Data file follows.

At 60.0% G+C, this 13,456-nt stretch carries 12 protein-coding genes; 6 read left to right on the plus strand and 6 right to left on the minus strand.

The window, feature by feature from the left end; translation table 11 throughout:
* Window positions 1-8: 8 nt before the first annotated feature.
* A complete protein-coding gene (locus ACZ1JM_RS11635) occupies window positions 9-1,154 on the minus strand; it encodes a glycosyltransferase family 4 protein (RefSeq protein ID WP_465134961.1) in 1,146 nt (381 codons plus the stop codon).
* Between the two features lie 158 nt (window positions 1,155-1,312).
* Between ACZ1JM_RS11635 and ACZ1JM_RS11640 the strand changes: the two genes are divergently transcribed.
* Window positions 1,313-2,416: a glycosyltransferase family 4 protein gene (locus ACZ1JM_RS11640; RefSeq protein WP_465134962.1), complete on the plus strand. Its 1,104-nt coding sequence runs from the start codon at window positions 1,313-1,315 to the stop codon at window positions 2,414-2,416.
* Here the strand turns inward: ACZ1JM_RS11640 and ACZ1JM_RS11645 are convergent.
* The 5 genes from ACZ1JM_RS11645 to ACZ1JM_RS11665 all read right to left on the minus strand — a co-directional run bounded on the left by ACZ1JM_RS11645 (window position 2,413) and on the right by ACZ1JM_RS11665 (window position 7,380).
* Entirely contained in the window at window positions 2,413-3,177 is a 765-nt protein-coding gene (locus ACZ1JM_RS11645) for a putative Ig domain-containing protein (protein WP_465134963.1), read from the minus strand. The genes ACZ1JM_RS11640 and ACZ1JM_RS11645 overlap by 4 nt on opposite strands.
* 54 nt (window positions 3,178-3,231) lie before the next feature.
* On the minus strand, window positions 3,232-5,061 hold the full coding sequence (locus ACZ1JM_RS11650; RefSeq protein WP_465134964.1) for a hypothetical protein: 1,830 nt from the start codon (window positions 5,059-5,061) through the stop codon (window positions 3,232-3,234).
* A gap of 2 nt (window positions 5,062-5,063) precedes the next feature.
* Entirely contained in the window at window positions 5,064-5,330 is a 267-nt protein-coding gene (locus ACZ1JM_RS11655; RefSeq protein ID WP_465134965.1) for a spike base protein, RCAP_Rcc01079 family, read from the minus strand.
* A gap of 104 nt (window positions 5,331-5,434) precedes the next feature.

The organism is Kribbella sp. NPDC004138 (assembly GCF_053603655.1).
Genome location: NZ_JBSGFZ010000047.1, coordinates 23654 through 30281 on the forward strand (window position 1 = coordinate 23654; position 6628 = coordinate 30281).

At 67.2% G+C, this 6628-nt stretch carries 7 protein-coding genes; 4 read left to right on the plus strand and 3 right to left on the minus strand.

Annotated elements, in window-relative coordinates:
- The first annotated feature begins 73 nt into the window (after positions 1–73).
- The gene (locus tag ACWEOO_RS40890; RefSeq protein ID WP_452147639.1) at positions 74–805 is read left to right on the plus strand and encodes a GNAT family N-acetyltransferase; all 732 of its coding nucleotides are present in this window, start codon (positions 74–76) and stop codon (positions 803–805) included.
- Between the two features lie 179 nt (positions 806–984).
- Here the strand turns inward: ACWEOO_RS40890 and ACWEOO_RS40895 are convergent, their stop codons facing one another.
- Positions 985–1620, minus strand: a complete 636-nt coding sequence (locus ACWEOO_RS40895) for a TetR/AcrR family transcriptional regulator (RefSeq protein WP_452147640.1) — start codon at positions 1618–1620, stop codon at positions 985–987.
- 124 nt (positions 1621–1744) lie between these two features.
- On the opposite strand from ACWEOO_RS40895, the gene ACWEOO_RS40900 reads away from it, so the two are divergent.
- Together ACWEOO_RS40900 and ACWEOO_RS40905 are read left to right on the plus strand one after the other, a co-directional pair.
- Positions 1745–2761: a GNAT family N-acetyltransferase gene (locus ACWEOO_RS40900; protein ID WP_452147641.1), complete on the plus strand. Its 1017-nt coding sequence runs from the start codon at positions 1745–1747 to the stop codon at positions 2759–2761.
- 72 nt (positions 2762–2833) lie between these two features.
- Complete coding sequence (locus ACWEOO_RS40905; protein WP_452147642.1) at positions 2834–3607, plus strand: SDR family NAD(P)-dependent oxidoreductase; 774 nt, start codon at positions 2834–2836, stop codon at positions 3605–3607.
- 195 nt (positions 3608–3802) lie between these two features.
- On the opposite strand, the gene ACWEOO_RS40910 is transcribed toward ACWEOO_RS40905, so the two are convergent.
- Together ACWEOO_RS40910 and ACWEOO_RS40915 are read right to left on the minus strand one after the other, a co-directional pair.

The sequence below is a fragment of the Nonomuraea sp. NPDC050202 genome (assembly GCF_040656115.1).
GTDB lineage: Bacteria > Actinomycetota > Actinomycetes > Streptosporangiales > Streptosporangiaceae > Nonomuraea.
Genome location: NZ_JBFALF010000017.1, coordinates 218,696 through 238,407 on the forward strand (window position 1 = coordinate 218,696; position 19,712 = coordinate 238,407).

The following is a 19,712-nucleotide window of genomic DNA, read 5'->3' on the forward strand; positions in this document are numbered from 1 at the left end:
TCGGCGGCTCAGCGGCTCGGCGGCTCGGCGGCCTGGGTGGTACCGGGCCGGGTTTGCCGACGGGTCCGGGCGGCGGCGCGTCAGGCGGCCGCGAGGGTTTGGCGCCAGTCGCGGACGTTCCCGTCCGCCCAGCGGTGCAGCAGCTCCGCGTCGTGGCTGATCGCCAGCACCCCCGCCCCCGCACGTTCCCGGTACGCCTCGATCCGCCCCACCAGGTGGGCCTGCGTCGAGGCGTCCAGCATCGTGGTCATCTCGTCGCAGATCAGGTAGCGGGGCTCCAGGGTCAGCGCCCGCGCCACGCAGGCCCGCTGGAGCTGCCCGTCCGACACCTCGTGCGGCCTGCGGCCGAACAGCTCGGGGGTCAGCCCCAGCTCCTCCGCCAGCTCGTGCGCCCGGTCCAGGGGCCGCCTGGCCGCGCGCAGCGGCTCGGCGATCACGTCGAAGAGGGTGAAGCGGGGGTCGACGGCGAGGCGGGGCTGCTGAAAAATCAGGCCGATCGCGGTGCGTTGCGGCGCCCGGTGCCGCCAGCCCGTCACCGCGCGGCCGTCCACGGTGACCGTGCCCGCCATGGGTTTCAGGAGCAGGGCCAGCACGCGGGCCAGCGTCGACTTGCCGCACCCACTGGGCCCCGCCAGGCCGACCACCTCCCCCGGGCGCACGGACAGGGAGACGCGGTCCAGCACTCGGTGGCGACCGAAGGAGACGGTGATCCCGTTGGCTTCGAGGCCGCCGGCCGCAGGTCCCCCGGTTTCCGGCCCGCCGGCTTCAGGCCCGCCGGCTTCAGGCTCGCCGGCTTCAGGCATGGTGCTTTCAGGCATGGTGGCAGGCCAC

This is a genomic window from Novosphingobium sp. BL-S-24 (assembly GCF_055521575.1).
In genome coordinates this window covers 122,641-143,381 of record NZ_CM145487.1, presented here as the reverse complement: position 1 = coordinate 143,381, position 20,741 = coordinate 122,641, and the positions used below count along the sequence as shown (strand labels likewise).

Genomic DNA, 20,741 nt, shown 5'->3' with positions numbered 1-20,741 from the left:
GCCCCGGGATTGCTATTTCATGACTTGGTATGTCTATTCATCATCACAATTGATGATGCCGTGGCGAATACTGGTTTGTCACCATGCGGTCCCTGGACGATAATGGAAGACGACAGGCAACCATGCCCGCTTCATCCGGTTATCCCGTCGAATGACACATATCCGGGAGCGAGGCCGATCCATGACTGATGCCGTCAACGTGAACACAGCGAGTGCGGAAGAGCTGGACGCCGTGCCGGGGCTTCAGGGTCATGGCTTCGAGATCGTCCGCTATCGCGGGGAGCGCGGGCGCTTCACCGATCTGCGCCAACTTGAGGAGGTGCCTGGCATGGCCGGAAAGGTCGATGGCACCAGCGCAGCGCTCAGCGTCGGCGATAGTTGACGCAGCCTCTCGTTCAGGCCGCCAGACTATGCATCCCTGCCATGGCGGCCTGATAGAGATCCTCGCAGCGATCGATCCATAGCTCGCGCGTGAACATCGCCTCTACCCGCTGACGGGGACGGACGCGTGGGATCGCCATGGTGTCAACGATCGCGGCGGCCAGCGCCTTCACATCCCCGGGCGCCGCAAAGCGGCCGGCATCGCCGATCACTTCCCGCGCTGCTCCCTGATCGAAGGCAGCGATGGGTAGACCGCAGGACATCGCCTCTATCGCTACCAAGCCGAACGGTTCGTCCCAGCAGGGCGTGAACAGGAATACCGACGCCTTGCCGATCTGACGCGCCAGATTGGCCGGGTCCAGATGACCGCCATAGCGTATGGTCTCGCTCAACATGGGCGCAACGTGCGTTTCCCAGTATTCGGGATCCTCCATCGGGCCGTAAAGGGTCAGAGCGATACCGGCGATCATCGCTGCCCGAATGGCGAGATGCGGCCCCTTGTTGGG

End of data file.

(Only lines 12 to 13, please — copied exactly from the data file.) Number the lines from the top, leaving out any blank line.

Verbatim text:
* On the minus strand, window positions 3,232-5,061 hold the full coding sequence (locus ACZ1JM_RS11650; RefSeq protein WP_465134964.1) for a hypothetical protein: 1,830 nt from the start codon (window positions 5,059-5,061) through the stop codon (window positions 3,232-3,234).
* A gap of 2 nt (window positions 5,062-5,063) precedes the next feature.